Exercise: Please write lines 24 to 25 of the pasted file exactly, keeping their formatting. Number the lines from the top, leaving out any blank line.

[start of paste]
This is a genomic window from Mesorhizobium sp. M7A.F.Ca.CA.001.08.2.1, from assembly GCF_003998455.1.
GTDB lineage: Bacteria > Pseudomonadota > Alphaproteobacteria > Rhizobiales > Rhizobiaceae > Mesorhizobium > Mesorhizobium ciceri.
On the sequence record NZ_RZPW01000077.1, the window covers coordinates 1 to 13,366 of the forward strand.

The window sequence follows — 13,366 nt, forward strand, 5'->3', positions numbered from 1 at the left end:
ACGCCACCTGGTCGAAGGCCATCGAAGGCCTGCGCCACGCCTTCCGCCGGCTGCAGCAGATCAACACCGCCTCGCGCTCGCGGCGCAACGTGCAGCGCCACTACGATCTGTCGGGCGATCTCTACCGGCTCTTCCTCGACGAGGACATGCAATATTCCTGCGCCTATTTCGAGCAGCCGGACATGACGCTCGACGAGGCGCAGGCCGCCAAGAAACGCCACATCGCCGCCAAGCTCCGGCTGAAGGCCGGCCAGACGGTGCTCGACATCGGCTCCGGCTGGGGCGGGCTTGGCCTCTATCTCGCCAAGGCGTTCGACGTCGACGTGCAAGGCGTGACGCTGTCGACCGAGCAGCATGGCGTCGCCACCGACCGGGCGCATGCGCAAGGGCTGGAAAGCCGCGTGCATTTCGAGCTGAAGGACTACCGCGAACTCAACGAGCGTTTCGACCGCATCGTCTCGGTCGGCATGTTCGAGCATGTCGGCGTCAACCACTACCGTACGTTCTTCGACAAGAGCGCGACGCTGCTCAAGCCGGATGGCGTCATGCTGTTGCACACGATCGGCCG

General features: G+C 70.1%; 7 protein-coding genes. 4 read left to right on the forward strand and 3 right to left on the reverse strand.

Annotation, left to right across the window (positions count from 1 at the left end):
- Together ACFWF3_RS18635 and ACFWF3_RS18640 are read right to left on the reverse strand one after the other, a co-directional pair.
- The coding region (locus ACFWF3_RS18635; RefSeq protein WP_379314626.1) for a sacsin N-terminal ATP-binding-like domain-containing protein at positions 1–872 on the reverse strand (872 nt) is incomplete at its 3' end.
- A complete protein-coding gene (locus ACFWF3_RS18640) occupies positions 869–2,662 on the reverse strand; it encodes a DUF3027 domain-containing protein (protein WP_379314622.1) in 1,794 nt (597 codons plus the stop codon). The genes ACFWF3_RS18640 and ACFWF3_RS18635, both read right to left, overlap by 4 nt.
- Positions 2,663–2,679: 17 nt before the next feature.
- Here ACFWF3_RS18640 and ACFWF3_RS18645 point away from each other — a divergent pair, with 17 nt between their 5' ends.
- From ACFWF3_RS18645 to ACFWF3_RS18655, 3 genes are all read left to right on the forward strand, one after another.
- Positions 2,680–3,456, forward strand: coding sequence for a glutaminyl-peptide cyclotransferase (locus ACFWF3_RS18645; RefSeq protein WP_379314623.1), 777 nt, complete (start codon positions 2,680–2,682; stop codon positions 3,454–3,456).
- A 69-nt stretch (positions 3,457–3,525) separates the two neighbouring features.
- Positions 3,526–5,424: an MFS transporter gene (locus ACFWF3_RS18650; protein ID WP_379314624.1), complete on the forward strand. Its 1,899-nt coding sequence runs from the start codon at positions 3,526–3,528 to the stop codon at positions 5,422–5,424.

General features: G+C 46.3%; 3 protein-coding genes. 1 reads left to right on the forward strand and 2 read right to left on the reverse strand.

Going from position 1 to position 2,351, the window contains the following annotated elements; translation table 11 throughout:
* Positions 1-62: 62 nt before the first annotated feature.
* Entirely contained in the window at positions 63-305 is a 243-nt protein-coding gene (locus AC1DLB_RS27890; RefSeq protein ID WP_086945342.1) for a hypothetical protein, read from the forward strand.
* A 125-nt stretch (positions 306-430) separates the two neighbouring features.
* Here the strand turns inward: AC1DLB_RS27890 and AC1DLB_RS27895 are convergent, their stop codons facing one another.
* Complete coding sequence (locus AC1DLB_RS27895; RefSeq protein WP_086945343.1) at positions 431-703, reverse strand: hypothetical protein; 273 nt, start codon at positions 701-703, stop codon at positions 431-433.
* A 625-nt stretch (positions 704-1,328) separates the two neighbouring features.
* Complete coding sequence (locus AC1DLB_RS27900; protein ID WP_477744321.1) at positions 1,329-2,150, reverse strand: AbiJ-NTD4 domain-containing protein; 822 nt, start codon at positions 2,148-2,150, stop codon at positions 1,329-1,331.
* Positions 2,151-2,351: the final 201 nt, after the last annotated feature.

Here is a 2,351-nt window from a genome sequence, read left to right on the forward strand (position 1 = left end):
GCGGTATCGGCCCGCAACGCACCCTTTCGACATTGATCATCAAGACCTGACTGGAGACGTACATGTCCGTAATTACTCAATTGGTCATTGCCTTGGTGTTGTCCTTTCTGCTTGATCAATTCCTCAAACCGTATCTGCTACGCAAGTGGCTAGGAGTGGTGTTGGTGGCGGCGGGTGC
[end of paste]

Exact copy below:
* A 625-nt stretch (positions 704-1,328) separates the two neighbouring features.
* Complete coding sequence (locus AC1DLB_RS27900; protein ID WP_477744321.1) at positions 1,329-2,150, reverse strand: AbiJ-NTD4 domain-containing protein; 822 nt, start codon at positions 2,148-2,150, stop codon at positions 1,329-1,331.